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Morning Juice: Fight Over Palm Beach Tycoon's Fortune; Davie Teen Narrowly Survives Shooting

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The news round-up for South Florida this Thursday morning:

  • A son of Fred Keller, the deceased Palm Beach real estate tycoon and all-around SOB, is hoping to get some small portion of his abusive father's estate after he says it was drained by greedy attorneys. [Palm Beach Post]
  • In an effort to balance the Broward County School District budget, five Broward public elementary schools have laid off their art teachers and three have ditched their music programs. In all, roughly 120 of 140 public schools have made cuts to their elective programs. [Sun-Sentinel]
  • A 17-year-old from Davie, Zack Wescourt, is lucky to be alive following a gunshot to the chest by a family friend who had a felony record. Davie Police believe it was an accidental shooting. [WPLG-5]
  • Dr. Steven L. Kaplan, the psychiatrist who prescribed mental health medication that was said to cause the death of a 12-year-old autistic boy has had his medical license suspended. [Miami Herald]
  • Guilty pleas in an FBI sting case for a group of prison guards from Glades Correctional who agreed to transport cocaine to Miami. [WPBF-25]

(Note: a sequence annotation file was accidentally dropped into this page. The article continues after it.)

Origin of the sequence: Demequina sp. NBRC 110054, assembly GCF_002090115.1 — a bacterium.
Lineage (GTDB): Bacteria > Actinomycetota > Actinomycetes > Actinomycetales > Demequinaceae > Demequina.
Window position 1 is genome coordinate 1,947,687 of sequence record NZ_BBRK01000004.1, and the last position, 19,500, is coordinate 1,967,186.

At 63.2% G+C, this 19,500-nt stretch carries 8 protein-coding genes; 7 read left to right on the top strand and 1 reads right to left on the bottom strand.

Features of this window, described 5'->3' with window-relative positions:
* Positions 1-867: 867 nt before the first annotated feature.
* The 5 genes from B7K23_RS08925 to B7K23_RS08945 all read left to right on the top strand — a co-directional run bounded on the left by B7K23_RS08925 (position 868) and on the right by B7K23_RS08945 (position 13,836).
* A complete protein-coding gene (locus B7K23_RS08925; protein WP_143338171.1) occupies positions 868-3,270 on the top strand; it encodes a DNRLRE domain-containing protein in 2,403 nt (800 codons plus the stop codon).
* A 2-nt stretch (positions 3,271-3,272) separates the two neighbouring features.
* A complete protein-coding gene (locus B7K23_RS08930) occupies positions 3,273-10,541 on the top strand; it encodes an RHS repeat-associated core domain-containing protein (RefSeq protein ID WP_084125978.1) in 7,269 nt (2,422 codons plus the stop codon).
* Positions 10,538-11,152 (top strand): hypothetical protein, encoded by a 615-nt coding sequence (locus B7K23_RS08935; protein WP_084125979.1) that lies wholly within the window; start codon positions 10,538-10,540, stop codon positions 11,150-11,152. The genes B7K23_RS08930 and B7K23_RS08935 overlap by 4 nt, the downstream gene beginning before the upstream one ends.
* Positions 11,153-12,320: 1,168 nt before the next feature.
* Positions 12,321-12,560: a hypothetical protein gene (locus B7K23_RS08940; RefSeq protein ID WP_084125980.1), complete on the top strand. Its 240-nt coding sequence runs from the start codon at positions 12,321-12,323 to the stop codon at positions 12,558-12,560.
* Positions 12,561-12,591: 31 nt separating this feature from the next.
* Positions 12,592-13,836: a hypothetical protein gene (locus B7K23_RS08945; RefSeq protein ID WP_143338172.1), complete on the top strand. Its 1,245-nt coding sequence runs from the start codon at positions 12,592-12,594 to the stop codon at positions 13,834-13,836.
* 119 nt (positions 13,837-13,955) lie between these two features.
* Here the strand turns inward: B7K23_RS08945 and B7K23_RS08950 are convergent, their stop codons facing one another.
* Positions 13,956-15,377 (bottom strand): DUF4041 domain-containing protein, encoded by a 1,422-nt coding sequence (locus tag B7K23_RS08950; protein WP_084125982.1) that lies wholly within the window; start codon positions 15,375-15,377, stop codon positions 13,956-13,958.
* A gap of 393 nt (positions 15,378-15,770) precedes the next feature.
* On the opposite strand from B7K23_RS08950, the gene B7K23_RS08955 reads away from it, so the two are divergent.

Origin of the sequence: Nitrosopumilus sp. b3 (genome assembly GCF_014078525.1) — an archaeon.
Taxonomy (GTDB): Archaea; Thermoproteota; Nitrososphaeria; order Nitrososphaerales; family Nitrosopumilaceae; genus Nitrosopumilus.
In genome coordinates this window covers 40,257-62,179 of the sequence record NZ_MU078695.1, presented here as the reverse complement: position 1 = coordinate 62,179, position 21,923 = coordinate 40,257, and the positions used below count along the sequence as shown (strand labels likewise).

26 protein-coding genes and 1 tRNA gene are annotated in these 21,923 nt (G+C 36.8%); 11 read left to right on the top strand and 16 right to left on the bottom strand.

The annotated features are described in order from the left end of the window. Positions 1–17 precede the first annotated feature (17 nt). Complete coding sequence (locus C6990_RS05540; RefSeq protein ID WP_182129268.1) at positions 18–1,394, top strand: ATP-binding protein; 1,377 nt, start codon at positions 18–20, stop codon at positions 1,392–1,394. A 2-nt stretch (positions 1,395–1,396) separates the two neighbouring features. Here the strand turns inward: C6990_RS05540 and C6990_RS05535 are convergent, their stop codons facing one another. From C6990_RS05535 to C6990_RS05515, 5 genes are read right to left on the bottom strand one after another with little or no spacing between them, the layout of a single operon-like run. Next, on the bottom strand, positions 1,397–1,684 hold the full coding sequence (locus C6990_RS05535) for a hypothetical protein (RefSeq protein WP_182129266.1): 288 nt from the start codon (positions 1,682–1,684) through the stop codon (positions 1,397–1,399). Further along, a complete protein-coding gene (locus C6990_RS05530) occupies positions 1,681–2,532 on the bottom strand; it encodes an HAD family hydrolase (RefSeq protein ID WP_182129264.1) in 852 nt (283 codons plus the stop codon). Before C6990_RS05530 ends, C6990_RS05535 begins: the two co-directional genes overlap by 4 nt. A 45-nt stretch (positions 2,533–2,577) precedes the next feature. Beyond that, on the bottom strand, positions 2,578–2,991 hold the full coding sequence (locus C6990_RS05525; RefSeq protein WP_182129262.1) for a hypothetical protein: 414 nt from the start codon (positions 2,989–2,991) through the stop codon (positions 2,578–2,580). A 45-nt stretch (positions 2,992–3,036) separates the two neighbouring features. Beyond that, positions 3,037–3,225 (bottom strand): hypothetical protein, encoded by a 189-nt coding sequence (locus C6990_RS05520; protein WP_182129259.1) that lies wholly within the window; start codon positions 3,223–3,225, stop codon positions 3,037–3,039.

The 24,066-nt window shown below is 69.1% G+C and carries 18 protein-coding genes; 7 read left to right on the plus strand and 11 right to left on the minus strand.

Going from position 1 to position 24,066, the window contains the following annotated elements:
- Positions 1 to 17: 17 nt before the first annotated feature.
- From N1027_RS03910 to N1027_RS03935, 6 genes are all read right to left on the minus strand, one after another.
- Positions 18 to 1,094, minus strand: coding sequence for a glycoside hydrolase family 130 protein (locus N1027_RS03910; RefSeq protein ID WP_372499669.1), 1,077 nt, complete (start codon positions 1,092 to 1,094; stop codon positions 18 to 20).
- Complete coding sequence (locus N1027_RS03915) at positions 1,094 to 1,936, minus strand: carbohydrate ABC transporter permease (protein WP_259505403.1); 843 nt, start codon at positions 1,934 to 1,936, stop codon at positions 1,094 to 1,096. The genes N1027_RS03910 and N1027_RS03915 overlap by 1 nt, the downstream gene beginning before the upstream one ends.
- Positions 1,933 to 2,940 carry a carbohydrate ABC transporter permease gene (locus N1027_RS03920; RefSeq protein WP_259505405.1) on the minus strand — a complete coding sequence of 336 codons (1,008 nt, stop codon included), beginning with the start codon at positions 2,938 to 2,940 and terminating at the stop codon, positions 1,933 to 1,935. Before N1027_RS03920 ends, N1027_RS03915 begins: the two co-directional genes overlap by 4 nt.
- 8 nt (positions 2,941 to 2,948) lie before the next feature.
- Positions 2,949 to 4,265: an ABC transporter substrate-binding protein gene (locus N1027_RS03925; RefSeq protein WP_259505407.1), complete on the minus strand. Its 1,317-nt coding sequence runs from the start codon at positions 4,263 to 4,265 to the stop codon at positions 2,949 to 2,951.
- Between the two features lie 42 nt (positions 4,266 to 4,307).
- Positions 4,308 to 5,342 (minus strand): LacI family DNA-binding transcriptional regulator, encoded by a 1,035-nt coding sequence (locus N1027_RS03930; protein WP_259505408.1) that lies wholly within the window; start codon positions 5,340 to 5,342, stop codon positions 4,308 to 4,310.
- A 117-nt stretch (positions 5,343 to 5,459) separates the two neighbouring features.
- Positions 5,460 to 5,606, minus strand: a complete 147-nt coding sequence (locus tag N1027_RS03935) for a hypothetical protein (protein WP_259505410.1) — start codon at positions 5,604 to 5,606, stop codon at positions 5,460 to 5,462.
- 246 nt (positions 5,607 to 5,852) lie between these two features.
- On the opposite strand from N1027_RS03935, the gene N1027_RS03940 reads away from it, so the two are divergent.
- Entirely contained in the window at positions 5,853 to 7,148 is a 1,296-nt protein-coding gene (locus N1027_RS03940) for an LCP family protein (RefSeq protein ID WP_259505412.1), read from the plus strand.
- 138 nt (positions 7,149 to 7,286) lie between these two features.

Keep New Times Broward-Palm Beach Free... Since we started New Times Broward-Palm Beach, it has been defined as the free, independent voice of South Florida, and we would like to keep it that way. Offering our readers free access to incisive coverage of local news, food and culture. Producing stories on everything from political scandals to the hottest new bands, with gutsy reporting, stylish writing, and staffers who've won everything from the Society of Professional Journalists' Sigma Delta Chi feature-writing award to the Casey Medal for Meritorious Journalism. But with local journalism's existence under siege and advertising revenue setbacks having a larger impact, it is important now more than ever for us to rally support behind funding our local journalism. You can help by participating in our "I Support" membership program, allowing us to keep covering South Florida with no paywalls.

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